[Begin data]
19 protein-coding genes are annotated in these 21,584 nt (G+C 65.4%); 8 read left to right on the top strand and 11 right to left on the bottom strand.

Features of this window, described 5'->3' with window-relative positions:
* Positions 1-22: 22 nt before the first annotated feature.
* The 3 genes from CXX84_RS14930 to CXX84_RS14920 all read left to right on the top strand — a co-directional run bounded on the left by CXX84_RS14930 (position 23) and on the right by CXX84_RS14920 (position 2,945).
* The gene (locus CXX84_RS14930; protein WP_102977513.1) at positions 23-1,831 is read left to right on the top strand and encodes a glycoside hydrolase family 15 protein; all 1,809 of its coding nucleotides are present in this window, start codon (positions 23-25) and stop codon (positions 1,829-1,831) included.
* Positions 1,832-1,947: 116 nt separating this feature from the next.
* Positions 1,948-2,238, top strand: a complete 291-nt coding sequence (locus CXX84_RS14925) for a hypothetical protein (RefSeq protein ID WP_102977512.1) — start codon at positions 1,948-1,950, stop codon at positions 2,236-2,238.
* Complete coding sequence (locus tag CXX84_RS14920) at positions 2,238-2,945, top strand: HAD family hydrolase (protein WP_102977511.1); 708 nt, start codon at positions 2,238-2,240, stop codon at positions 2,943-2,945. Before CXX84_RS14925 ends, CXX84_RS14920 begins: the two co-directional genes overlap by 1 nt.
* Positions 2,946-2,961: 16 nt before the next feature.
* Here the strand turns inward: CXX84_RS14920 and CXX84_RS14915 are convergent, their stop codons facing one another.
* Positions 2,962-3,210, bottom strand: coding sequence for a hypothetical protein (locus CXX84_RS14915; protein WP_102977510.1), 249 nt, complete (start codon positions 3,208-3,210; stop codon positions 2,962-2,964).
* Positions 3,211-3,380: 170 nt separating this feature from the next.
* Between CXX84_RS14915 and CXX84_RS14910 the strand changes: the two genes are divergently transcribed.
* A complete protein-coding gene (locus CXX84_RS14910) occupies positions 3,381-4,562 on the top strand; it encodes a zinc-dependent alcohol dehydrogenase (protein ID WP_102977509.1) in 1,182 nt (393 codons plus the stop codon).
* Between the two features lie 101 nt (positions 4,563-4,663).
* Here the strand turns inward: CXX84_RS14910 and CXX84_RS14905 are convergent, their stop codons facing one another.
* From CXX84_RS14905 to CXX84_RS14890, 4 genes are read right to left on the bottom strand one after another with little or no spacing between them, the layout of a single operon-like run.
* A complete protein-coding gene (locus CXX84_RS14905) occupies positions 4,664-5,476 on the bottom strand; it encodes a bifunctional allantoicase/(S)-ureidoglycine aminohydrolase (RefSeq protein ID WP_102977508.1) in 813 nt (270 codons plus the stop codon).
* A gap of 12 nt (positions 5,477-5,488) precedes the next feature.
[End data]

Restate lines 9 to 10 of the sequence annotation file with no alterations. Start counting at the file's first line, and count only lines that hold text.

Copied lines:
* Positions 2,946-2,961: 16 nt before the next feature.
* Here the strand turns inward: CXX84_RS14920 and CXX84_RS14915 are convergent, their stop codons facing one another.